France and Mauritania raid Al-Qaeda kidnap gang
French-backed Mauritanian forces attacked and killed several members of an Al-Qaeda affiliated gang allegedly holding a French hostage in the North African desert, officials said Friday.
The French defence ministry said the group was refusing to negotiate the release of a 78-year-old French aid worker kidnapped four months ago, and had been responsible for the murder of a British hostage last year.
Asked about the raid -- which some French and Spanish media portrayed as a failed hostage rescue bid -- President Nicolas Sarkozy refused to comment.
There was no word on the fate of the French prisoner, who does not appear to have been present when Thursday's pre-dawn assault was launched.
Spanish newspapers reported that the Madrid government was concerned for the fate of two of its citizens who had been taken in the same region.
"Several armed terrorists were killed and wounded at the base, located in the desert, which serves as a refuge for terrorist fighters from the nebulous Al-Qaeda in the Islamic Maghreb," a Mauritanian official told AFP.
"The operation which targeted a terrorist base is complete," he added.
Al-Qaeda in the Islamic Maghreb (AQIM) is the North African affiliate of Saudi-born militant Osama bin Laden's loose network of Islamist groups.
In Paris, the defence ministry confirmed "that the French military provided technical and logistical support to a Mauritanian operation designed to thwart an attack on Mauritania by Al-Qaeda in the Islamic Maghreb."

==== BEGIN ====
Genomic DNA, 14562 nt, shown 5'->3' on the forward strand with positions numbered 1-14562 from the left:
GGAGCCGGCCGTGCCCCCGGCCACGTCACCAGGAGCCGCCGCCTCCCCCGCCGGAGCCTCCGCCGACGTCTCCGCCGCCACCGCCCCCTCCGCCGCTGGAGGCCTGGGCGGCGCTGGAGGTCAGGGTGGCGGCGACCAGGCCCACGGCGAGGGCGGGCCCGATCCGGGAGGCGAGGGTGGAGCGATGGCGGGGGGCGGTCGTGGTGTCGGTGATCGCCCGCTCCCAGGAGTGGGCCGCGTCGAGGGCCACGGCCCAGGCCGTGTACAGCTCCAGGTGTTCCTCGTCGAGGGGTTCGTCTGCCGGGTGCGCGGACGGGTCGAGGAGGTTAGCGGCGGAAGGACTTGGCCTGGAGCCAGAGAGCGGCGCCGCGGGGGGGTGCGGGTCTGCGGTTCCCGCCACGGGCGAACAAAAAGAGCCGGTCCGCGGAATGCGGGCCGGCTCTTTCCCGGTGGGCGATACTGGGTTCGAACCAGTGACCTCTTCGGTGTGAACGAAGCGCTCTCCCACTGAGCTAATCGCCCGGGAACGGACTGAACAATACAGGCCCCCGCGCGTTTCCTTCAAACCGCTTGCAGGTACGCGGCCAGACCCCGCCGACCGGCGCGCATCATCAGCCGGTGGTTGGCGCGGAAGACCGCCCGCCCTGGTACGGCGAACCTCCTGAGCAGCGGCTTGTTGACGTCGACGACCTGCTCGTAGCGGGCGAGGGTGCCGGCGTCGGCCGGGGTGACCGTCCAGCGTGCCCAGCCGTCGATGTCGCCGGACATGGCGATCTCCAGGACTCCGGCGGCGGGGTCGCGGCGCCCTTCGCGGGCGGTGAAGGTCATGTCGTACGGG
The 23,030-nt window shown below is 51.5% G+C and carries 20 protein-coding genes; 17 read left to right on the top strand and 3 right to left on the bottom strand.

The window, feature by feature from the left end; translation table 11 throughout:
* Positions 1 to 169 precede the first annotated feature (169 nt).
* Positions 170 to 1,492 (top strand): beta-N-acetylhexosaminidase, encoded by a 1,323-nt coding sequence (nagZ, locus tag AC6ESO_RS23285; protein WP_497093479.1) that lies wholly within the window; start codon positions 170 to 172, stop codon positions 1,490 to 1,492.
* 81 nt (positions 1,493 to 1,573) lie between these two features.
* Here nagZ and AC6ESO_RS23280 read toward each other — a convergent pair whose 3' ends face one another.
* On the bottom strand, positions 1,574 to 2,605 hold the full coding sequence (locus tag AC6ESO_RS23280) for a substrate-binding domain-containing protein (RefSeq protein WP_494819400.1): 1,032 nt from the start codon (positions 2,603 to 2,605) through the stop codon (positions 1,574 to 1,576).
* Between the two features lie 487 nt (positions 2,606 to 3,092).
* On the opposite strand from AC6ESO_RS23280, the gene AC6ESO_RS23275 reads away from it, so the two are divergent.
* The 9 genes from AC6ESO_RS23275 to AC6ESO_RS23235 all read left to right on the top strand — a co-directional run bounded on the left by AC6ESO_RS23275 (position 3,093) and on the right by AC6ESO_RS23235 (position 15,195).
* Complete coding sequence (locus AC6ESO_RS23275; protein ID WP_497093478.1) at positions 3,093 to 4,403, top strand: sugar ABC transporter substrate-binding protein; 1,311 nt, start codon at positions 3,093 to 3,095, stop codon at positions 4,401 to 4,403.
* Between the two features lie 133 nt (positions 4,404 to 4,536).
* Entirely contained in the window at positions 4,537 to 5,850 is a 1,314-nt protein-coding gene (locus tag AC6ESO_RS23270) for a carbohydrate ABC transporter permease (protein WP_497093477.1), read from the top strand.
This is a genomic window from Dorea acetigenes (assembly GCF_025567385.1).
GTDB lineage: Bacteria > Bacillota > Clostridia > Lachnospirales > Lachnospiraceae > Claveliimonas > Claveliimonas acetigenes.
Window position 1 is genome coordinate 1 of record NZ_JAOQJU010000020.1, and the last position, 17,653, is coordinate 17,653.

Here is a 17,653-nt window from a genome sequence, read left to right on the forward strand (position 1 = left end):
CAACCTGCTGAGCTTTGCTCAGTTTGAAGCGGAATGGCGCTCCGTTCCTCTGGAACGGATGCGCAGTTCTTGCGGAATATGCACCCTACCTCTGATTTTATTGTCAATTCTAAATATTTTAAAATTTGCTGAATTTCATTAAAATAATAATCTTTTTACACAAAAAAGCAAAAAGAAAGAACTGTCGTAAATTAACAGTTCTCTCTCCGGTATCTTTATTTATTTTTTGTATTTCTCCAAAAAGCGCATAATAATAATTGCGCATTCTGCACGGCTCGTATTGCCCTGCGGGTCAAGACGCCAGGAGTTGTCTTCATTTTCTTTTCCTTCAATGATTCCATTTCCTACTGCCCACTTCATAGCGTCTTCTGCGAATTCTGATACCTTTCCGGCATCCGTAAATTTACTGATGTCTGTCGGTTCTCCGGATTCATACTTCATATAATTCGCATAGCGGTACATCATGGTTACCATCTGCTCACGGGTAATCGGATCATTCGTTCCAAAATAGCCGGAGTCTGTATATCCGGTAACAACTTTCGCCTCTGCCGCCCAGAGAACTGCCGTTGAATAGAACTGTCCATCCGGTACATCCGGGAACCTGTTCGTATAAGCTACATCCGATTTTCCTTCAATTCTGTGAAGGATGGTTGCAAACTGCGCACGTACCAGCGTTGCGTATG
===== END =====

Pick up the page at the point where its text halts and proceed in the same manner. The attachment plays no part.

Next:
Paris did not give any details on the nature of its forces' involvement, but Spanish newspapers and the website of the French daily Liberation said French special forces commandos had been involved in the assault.
Neither French nor Mauritanian officials would confirm whether the raid was an attempt to rescue the French hostage, but the French defence ministry said the targets of the raid were thought to be linked to his disappearance.
"The group of terrorists targeted by the Mauritanian operation was the one that killed a British hostage a year ago and which has refused to give 'proof of life' and enter talks on freeing our compatriot Michel Germaneau," it said.
A Malian source who has mediated talks to release several Westerners kidnapped in the region told AFP: "The Mauritanians went to the Sahara where the French hostage was being held.
"It seems they went to find him but he could not be located."
Germaneau was kidnapped in April in Niger and French authorities believe he is being held somewhere on the southern fringes of the Sahara desert, probably in a remote area of Mauritania's neighbour Mali.
The French statement did not say where the raid took place. Sources in Africa had earlier suggested the Mauritanian force had crossed into Mali.
British hostage Edwin Dyer, 60, was one of a group of six Westerners kidnapped by Islamic extremists in the Sahel region bordering the Sahara desert between December and January 2009.
Malian authorities blamed his murder on AQIM cell leader Abou Zeid, also known as Abib Hammadou, a 43-year-old Algerian who is listed on United Nations documents as a known Al-Qaeda member.
AQIM members have threatened to kill the French hostage. On July 11, they gave France a 15-day deadline to help secure the release of its members in the region, warning that Germaneau would be executed if Paris failed to comply.
France is the former colonial ruler of several countries in the region, including Mali, Mauritania, Algeria and Burkina Faso.
Germaneau was kidnapped in northern Niger in April when he was working with the Enmilal aid group to improve health services and schools in the impoverished Sahel country.
France says it has received no demands from Germaneau's kidnappers and takes their threat to kill him seriously.
AQIM is also holding two Spaniards in the region after kidnapping them more than seven months ago: Albert Vilalta, 35, and 50-year-old Roque Pascual.
© 2010 AFP